The World's Vintners Will Soon Struggle To Quench China's Rapidly Growing Thirst For Wine

After peaking in 2004, global wine production is now at its lowest level in 40 years, according to a new Morgan Stanley report.
Much to the chagrin of connoisseurs and sommeliers everywhere, “The data suggests there may be insufficient supply to meet demand in coming years, as current vintages are released.”

While the French remain the largest consumers of wine (c’est la vie), the U.S. and China are creeping up fast. China especially is drinking wine like your freshmen year roommate. Some takeaways from the report:

  1. Chinese wine consumption has doubled twice in the last 5 years.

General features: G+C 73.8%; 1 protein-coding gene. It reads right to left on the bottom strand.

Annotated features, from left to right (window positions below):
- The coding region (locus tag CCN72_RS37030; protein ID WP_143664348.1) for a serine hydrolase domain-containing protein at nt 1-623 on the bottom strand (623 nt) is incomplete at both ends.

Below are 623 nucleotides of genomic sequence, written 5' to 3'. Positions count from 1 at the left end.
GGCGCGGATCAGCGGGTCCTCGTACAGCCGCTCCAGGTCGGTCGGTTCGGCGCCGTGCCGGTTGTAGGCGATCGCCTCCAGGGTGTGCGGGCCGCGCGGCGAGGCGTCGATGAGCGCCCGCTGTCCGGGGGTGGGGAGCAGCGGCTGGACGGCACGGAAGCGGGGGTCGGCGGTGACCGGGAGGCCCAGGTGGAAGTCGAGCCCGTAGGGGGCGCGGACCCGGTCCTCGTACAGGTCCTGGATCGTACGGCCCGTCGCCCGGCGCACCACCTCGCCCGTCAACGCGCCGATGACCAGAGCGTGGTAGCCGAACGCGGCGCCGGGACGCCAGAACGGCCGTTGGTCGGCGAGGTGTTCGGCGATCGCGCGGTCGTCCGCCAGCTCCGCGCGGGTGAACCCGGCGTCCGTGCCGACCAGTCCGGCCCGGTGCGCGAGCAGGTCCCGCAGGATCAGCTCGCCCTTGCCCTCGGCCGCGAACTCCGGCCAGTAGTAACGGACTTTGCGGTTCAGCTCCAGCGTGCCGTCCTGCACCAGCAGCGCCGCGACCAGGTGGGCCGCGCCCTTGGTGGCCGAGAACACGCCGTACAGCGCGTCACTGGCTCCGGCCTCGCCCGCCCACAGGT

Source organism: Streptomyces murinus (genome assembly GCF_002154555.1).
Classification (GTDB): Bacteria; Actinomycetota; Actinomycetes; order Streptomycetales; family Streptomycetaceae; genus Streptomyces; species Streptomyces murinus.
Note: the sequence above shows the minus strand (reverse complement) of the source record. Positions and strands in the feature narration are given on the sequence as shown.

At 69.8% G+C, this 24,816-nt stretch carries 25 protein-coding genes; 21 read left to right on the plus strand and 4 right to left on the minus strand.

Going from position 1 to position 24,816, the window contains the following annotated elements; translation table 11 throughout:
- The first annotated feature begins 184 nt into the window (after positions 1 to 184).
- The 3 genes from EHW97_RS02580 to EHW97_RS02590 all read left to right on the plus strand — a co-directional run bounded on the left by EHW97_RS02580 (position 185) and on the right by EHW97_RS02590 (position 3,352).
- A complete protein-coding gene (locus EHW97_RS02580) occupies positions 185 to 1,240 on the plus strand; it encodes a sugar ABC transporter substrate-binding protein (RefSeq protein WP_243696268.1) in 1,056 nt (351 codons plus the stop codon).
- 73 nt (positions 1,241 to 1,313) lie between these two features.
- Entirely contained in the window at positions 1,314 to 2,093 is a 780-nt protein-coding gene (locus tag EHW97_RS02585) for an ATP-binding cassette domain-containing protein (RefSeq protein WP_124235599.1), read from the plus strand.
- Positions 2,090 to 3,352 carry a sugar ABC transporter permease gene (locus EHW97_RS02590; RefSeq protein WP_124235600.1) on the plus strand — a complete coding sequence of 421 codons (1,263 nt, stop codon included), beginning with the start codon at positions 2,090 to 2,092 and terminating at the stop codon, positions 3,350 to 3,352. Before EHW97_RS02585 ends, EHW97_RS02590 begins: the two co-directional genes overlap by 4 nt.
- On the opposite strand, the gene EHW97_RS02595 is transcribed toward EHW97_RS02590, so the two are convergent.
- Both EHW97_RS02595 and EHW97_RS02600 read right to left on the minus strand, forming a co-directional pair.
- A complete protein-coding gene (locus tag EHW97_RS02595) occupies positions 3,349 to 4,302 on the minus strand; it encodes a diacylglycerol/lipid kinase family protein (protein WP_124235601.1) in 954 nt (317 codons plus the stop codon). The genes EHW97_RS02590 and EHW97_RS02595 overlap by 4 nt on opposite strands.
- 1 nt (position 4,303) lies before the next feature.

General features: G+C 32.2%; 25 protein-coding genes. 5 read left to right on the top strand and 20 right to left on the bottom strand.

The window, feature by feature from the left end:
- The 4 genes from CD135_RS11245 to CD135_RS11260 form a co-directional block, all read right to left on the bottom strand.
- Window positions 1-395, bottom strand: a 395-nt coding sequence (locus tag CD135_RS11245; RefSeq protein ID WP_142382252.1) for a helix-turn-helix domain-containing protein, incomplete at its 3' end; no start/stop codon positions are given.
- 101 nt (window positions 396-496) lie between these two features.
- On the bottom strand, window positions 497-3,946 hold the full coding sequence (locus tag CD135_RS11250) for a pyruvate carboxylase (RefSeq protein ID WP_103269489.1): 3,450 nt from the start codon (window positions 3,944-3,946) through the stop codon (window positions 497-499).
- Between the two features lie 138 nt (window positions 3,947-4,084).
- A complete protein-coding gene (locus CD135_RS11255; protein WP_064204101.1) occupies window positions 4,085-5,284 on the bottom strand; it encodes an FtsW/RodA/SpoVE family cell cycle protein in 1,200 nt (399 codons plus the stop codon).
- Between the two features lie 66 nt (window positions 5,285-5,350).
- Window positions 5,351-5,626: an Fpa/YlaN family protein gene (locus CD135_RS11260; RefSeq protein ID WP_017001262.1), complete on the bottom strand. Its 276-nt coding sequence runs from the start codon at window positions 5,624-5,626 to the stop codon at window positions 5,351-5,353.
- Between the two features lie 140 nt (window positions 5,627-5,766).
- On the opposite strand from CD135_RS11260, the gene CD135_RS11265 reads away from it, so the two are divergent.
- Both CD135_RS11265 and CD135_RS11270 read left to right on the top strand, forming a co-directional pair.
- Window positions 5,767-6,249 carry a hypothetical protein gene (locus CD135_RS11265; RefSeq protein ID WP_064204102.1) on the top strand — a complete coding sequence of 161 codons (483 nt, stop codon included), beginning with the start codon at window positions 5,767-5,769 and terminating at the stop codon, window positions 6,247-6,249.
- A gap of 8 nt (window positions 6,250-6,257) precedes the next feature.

2. Domestic production has increased 4x over the past 10 years to try to meet it. China is now the fifth largest producer of wine.
  3. Total consumption will nearly double by 2016 to 400 million unit cases. That would make China the largest global wine consumer. “Further import demand will likely be required to meet the rising consumption gap,” according to the report.

Chinese consumption growth is staggering.

Like in other countries, rich Chinese people drink more wine.

And the Chinese are getting richer.

China will need more imports to keep up.

In 2012, global wine production reached its lowest level in 40 years.

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